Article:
The slow part of my day — when there isn’t any wind in my sails — is usually between 2:30 and 4:30. With lunch eaten and afternoon work piling up, time seems to slow down. Minutes take what feels like hours to pass. Thoughts seem to slow down with the time and energy takes a massive dip. For me, the choice it always comes down to seems to be between coffee and a nap.
For a long time, coffee usually won. That’s because of an abiding love of coffee, of course, but it’s also because I used to be a terrible napper. In fact, it wouldn’t be much of an overstatement to say that I actually hated naps. Instead of refreshing breaks, they felt more like terrible miniature comas that I would awake from even more drained and grumpy than before. And they almost always lasted much longer than I expected, so that I felt guilty on top of it all.
I assumed that those two things were connected somehow: That my naps weren’t the mythical recharging “power naps” I’d heard of because I slept for too long. But how long should a nap be in order to effectively energize you for the rest of the day?
The Dali method
Salvador Dali answered most of my questions. I don’t mean that the Surrealist painter actually appeared to me, waxed mustache gleaming and pet anteater on a chain, to lay down the secret wisdom of sleep. I mean that I heard an anecdote about the “Dali method” of napping. The key is, well, a key. And not actually falling asleep.
Dali wrote in his book 50 Secrets of Magic Craftsmanship that in order to get the most out of your nap, to turn it into a real power nap that revives your body and reinvigorates your imagination, you keep a key in your hand that’s poised to fall on an upside down plate as soon as you doze off and release your grip. Dali wrote:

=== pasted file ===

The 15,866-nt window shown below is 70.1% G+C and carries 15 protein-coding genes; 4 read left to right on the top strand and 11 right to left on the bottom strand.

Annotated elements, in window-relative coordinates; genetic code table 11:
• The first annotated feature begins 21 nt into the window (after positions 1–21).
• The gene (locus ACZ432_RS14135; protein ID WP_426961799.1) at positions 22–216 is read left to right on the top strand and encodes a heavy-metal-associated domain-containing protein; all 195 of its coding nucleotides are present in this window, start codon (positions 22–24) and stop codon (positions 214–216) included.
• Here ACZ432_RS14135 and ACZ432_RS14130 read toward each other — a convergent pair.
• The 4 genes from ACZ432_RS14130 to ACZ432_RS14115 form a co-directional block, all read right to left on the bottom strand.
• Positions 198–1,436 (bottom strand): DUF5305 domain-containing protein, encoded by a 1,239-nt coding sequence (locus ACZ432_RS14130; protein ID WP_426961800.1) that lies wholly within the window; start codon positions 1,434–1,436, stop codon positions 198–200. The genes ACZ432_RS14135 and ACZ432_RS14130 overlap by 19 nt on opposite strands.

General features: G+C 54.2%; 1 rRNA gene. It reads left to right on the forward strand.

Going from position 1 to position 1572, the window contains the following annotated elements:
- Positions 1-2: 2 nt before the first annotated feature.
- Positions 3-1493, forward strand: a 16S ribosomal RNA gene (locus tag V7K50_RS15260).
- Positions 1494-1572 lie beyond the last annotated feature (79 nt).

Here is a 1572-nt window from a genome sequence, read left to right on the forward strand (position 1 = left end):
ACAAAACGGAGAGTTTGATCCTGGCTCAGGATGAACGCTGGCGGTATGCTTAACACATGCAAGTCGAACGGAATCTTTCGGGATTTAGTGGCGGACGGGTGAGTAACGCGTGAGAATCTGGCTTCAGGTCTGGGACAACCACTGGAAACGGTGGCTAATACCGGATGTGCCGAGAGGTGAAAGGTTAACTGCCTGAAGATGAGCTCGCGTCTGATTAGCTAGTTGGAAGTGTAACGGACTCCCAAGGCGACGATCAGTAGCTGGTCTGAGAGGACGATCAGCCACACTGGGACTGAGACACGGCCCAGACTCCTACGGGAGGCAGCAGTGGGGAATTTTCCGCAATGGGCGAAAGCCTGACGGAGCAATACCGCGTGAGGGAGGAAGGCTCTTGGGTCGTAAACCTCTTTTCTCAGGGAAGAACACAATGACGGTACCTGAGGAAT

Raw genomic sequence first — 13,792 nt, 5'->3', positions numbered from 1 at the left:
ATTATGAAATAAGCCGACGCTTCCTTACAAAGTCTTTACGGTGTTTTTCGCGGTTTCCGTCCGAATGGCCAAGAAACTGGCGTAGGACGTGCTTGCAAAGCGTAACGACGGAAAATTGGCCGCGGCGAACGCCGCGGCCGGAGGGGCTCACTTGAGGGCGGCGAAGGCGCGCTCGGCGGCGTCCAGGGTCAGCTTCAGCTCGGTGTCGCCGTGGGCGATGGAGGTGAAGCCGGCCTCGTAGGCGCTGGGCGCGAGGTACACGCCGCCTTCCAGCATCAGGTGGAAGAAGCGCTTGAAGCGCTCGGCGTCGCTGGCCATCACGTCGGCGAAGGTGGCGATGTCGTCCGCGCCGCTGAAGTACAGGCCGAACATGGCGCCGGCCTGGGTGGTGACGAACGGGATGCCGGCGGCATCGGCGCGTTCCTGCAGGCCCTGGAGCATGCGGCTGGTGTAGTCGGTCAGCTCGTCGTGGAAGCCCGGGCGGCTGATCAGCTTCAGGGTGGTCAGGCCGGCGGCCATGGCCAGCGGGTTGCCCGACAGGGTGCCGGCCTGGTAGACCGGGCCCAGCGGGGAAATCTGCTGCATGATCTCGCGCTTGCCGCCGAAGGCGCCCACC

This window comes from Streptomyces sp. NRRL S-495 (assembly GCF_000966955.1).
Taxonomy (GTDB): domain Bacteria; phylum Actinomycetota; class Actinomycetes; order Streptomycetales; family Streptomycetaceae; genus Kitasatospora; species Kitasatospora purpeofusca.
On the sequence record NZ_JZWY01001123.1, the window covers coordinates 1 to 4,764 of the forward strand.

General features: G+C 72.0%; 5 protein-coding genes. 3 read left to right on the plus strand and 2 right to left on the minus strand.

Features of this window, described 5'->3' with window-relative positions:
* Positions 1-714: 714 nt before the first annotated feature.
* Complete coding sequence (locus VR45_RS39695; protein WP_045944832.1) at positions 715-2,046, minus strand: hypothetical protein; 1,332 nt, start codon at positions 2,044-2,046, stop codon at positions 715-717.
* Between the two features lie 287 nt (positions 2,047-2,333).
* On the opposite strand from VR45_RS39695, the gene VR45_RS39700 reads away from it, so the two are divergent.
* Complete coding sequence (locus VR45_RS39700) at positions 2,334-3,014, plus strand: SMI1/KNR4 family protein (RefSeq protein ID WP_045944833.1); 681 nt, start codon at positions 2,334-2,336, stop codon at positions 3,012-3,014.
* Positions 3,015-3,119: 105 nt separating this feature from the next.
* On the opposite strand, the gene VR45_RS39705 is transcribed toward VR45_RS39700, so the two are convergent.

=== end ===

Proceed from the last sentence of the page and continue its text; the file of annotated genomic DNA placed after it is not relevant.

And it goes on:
The moment the key drops from your fingers, you may be sure that the noise of its fall on the upside-down plate will awaken you, and you may be equally sure that this fugitive moment when you had barely lost consciousness and during which you cannot be assured of having really slept is totally sufficient, inasmuch as not a second more is needed for your physical and psychic being to be revivified by just the necessary amount of repose.
It sounds like a weird set-up, for sure. And it’s being recommended by a man who famously said, “I don’t do drugs. I am drugs.” But it works. The first time I tried it myself I leaned back in the chair of my home office with a spoon in hand and plate strategically placed underneath where the spoon would fall if I were to casually let go of it. Before I even had time to register whether it was working or not, I woke up with a start. Completely awake. Completely refreshed. And it was even better than a cup of coffee because there wasn’t a crash after the effects wore off.
The science of napping
If Dali and my own personal testimony aren’t enough to convince you, then maybe the sleep science that backs the method up will. Your brain and body work in a fascinating tandem when it comes to sleep, moving through different phases of activity in a fairly predictable pattern. Waking up before you enter deep sleep, right on the verge of what is sometimes called a “hypnagogic reverie,” allows you to sidestep the grogginess that comes with naps over 20 minutes long that go through complete dream cycles. In other words, Dali felt not just refreshed, but actually creative after his mini-naps because he let himself finish his dream during his waking life.
Of course, Dali had his own studio. I dropped my spoon in the safety of my home office. Maybe the most difficult part of perfecting the art of the power nap is convincing your boss and co-workers that five minutes asleep with a spoon in your hand is a more efficient use of resources than staring, totally uninspired, at your inbox for an hour every afternoon.
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